Inserting a large number of rows with no collisions is MUCH faster than (not) re-inserting the same rows, BOTH using the
INSERT IGNORE syntax.
Why is this? I would assume that the index lookup cost would be the same for an insert and an "ignored" insert, given that MySQL does not know if the incoming data has repeated/conflicting data (and therefore needs to be ignored)...thus, indexing occurs in both the initial insert and the ignored insert runs.
Furthermore, I would assume that an "ignored" row should be CHEAPER in that it does not require any disk writes.
But this is most definitely NOT the case.
In this question, we use AWS's Aurora/MySQL and the
LOAD DATA FROM S3 FILE syntax to remove any transfer or performance variables. We load a 4 megarow CSV file corresponding to the schema below, and load it in twice, both times with
LOAD ... IGNORE.
Please note that the issue also occurred with standard
INSERT ... IGNORE, but with use of batched row inserts. The use of
LOAD ... IGNORE here is to steer the discussion towards the counter-intuitive nature of the measured results, and not "how to perform large number of ignored inserts". That is not the issue here, as a domain-specific method was worked out.
In the model being tested, there is a three-tier index: the first two being enumerable categorization columns with very low cardinality, and a third column that is essentially "actual" data. For ease of qualifying this question, I am just sticking to my current setup.
Assume the following trivial schema:
id: basic auto-increment bigint, primary key constkey1: varchar(50) -- this is a constant in the insert constkey2: varchar(50) -- this is a constant in the insert datakey: varchar(50) -- this is pulled in from the CSV file datafield: varchar(50) -- this is pulled in from the CSV file consttime: datetime -- this is a constant in the insert Unique Index: (constkey1, constkey2, datakey)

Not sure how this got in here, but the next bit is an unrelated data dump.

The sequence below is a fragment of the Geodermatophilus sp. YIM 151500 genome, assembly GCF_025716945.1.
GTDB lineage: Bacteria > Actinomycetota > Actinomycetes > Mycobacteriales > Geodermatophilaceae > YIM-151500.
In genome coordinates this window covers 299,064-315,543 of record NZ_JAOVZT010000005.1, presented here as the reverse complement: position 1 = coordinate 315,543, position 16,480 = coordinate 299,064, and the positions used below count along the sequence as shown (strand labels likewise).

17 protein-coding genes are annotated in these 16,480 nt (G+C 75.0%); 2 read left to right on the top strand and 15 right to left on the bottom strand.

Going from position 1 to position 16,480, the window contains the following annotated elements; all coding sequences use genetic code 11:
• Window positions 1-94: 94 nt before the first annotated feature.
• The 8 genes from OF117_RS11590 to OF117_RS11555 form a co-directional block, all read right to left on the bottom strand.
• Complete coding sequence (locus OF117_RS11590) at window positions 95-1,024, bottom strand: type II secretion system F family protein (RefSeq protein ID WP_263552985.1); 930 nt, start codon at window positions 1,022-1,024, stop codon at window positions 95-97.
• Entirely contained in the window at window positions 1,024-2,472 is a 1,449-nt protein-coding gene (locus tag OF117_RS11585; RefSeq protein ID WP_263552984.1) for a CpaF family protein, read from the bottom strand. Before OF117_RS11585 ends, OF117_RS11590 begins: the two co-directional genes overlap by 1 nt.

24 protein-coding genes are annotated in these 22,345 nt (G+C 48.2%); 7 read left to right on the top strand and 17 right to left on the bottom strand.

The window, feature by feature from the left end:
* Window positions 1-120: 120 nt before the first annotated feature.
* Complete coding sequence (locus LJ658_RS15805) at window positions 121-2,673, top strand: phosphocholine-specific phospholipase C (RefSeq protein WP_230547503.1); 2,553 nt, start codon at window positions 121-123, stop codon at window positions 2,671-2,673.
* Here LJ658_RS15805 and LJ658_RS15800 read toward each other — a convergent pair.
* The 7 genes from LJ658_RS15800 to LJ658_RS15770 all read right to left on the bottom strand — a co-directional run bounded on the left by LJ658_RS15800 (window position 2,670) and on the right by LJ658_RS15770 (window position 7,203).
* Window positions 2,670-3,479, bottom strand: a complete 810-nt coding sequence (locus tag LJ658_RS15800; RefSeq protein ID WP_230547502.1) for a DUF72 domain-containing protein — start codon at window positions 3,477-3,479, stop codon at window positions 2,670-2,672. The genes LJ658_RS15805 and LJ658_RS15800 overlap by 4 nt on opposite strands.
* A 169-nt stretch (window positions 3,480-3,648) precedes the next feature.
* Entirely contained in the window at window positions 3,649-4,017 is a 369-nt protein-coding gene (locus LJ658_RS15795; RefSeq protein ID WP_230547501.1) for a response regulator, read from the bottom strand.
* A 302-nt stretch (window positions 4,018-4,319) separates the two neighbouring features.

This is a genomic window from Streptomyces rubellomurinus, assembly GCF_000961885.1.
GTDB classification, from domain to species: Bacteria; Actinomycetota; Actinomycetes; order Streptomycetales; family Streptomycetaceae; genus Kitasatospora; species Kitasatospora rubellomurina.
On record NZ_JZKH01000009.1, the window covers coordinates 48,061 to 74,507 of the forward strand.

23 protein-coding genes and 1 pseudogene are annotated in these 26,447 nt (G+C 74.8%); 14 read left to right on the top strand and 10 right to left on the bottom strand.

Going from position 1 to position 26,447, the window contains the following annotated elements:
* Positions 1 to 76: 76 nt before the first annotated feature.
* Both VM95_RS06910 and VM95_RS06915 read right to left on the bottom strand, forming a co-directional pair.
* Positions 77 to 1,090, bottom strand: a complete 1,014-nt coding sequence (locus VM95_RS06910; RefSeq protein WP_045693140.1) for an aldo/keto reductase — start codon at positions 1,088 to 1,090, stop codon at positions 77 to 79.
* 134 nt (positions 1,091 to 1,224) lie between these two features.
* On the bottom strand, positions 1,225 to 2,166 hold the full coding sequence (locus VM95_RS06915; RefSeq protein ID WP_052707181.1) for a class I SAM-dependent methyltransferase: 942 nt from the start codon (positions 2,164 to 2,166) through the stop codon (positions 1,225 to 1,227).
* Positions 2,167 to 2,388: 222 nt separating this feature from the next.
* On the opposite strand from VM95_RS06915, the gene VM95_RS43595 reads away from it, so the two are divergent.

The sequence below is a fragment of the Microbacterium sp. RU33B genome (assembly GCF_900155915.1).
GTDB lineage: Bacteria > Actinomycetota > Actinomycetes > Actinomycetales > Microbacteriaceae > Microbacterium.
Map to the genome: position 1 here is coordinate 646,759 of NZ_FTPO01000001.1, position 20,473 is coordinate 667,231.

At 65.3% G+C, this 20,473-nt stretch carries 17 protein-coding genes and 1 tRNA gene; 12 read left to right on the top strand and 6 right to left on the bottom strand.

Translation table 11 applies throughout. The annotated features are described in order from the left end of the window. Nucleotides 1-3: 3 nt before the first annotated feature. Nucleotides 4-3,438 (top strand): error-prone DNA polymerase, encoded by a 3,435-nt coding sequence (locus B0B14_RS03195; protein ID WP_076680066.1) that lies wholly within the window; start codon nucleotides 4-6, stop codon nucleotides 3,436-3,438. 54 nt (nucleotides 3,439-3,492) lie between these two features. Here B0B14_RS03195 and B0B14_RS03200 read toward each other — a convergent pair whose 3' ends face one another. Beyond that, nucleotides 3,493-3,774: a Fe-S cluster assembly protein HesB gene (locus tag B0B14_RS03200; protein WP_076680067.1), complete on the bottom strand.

And the following query, run twice:
LOAD DATA FROM S3 FILE 's3://...' IGNORE INTO TABLE our_table COLUMNS TERMINATED BY ',' (datakey, datafield) SET constkey1 = 'some string', constkey2 = 'some other string', consttime = CURRENT_TIMESTAMP -- so that I can verify changes
Also assume that
our_table already contains several million rows, NONE of which have have NEITHER the same
constkey2 as that given in the query.
The first time I run the query above, the 4 megarows take 3 to 5 minutes to insert (presumably based on the vagrancies of the current database environment at the time of the run), and all 4 megarows are properly inserted. This is an acceptable baseline.
The SECOND time I run the query, the 4 megarows take an insane amount of time to (not) insert, and as expected, all 4 megarows are properly NOT updated. The time is long enough to not even be worth qualifying here (one run nearly an hour).
This test was run a number of times, always yielding the same result.
UPDATE: While modifying this question, the following question was suggested by S.E.
While I do not think it completely generic here, perhaps it has something to do with memory size of the index range? In the example here, the "sub index" size of
('some string', 'some other string', * ) was ZERO in run one, while full of 4 megaentries in run 2. Perhaps That is an issue?
Please also note that the eventual solution was of the form given in the question below. This is immaterial to the question at hand, as I wish to know why the original solution did not work. This is merely given for those curious.